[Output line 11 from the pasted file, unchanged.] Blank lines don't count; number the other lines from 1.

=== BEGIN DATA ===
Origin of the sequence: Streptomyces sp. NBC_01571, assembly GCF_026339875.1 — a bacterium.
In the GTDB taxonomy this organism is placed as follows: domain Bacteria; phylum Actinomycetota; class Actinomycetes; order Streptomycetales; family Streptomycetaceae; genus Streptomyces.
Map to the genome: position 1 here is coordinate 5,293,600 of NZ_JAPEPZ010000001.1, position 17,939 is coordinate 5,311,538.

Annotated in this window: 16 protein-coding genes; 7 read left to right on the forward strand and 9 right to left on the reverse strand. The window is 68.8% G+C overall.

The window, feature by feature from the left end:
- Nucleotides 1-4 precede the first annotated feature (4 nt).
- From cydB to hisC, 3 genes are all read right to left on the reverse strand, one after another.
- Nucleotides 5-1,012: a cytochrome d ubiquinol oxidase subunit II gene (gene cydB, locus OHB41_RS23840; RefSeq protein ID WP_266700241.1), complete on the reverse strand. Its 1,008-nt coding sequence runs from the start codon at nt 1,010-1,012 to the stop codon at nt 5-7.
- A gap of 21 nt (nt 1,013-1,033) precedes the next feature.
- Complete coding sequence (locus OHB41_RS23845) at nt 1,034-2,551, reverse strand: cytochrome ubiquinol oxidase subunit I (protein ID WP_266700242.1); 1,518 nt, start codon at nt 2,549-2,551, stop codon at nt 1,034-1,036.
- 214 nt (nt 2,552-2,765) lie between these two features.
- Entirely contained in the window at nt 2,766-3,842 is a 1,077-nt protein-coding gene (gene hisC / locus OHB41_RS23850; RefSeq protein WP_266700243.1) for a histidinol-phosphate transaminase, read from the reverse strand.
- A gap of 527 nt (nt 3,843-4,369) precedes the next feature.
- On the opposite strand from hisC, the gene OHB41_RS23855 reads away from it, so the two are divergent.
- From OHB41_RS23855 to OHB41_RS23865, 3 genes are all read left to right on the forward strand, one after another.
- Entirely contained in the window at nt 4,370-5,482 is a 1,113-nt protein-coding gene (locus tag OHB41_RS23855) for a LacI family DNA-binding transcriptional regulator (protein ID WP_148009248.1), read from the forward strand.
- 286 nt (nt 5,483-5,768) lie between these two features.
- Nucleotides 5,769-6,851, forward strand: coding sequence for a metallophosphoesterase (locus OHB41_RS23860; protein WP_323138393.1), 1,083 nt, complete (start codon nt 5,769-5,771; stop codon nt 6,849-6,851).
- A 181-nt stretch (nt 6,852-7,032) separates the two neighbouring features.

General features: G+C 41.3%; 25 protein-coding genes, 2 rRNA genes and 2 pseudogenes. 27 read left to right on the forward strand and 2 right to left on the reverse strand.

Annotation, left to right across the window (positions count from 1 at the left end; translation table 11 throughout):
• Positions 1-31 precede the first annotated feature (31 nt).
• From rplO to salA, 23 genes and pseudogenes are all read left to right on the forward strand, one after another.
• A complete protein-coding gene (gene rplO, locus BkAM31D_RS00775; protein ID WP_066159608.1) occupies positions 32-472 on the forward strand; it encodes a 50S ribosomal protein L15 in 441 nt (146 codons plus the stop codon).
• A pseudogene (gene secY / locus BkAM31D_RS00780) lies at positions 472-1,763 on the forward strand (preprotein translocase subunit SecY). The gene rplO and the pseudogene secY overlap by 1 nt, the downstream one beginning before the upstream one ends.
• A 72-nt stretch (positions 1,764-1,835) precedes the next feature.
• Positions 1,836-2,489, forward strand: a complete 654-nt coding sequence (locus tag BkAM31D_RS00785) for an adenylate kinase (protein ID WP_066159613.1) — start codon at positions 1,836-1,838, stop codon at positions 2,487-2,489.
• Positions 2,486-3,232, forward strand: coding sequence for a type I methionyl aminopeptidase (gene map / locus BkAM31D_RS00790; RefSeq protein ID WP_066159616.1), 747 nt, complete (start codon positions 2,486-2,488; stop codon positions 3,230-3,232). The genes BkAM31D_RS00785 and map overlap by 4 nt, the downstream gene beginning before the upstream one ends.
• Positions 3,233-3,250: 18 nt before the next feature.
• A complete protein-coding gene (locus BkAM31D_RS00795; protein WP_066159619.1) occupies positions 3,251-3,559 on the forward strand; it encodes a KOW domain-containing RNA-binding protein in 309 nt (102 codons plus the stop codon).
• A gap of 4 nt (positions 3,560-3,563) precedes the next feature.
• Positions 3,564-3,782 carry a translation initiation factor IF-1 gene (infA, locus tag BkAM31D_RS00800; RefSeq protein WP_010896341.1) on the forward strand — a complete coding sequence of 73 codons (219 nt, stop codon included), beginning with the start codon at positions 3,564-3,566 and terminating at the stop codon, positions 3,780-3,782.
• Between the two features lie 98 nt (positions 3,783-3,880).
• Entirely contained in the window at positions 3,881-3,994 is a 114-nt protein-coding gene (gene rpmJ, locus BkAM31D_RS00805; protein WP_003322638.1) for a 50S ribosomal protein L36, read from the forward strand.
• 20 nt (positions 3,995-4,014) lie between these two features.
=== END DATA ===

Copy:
- 214 nt (nt 2,552-2,765) lie between these two features.